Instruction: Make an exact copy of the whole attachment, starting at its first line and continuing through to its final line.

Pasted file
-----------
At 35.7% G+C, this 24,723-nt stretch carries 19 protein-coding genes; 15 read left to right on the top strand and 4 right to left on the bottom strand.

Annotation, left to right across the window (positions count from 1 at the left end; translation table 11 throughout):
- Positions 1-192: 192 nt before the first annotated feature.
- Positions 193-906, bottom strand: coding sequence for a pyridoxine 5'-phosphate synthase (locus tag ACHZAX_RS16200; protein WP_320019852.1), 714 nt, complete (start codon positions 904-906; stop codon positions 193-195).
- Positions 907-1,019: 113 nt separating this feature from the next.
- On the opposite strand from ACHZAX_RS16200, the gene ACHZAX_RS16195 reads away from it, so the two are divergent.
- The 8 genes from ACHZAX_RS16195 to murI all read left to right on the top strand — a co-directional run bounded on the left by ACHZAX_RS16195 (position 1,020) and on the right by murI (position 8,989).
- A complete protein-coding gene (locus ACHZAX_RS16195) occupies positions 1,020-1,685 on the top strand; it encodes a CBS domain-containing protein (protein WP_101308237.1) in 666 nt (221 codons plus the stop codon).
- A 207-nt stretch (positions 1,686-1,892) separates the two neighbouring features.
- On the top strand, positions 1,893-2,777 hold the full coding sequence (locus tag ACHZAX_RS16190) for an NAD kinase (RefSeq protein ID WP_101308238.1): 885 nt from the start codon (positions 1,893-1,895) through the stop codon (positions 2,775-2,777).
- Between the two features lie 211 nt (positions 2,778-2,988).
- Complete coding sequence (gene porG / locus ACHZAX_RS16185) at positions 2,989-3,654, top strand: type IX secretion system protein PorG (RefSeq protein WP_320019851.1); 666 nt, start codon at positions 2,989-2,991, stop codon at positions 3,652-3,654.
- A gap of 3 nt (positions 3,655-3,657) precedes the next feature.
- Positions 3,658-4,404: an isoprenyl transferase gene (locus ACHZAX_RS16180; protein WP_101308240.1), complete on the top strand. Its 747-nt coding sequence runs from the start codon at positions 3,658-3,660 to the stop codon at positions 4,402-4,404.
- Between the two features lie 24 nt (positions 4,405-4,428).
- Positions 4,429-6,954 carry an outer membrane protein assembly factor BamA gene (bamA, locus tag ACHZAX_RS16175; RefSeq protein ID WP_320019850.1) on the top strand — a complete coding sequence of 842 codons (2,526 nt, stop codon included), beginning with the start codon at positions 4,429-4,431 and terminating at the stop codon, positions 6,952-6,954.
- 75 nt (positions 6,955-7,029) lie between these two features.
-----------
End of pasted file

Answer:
At 35.7% G+C, this 24,723-nt stretch carries 19 protein-coding genes; 15 read left to right on the top strand and 4 right to left on the bottom strand.

Annotation, left to right across the window (positions count from 1 at the left end; translation table 11 throughout):
- Positions 1-192: 192 nt before the first annotated feature.
- Positions 193-906, bottom strand: coding sequence for a pyridoxine 5'-phosphate synthase (locus tag ACHZAX_RS16200; protein WP_320019852.1), 714 nt, complete (start codon positions 904-906; stop codon positions 193-195).
- Positions 907-1,019: 113 nt separating this feature from the next.
- On the opposite strand from ACHZAX_RS16200, the gene ACHZAX_RS16195 reads away from it, so the two are divergent.
- The 8 genes from ACHZAX_RS16195 to murI all read left to right on the top strand — a co-directional run bounded on the left by ACHZAX_RS16195 (position 1,020) and on the right by murI (position 8,989).
- A complete protein-coding gene (locus ACHZAX_RS16195) occupies positions 1,020-1,685 on the top strand; it encodes a CBS domain-containing protein (protein WP_101308237.1) in 666 nt (221 codons plus the stop codon).
- A 207-nt stretch (positions 1,686-1,892) separates the two neighbouring features.
- On the top strand, positions 1,893-2,777 hold the full coding sequence (locus tag ACHZAX_RS16190) for an NAD kinase (RefSeq protein ID WP_101308238.1): 885 nt from the start codon (positions 1,893-1,895) through the stop codon (positions 2,775-2,777).
- Between the two features lie 211 nt (positions 2,778-2,988).
- Complete coding sequence (gene porG / locus ACHZAX_RS16185) at positions 2,989-3,654, top strand: type IX secretion system protein PorG (RefSeq protein WP_320019851.1); 666 nt, start codon at positions 2,989-2,991, stop codon at positions 3,652-3,654.
- A gap of 3 nt (positions 3,655-3,657) precedes the next feature.
- Positions 3,658-4,404: an isoprenyl transferase gene (locus ACHZAX_RS16180; protein WP_101308240.1), complete on the top strand. Its 747-nt coding sequence runs from the start codon at positions 3,658-3,660 to the stop codon at positions 4,402-4,404.
- Between the two features lie 24 nt (positions 4,405-4,428).
- Positions 4,429-6,954 carry an outer membrane protein assembly factor BamA gene (bamA, locus tag ACHZAX_RS16175; RefSeq protein ID WP_320019850.1) on the top strand — a complete coding sequence of 842 codons (2,526 nt, stop codon included), beginning with the start codon at positions 4,429-4,431 and terminating at the stop codon, positions 6,952-6,954.
- 75 nt (positions 6,955-7,029) lie between these two features.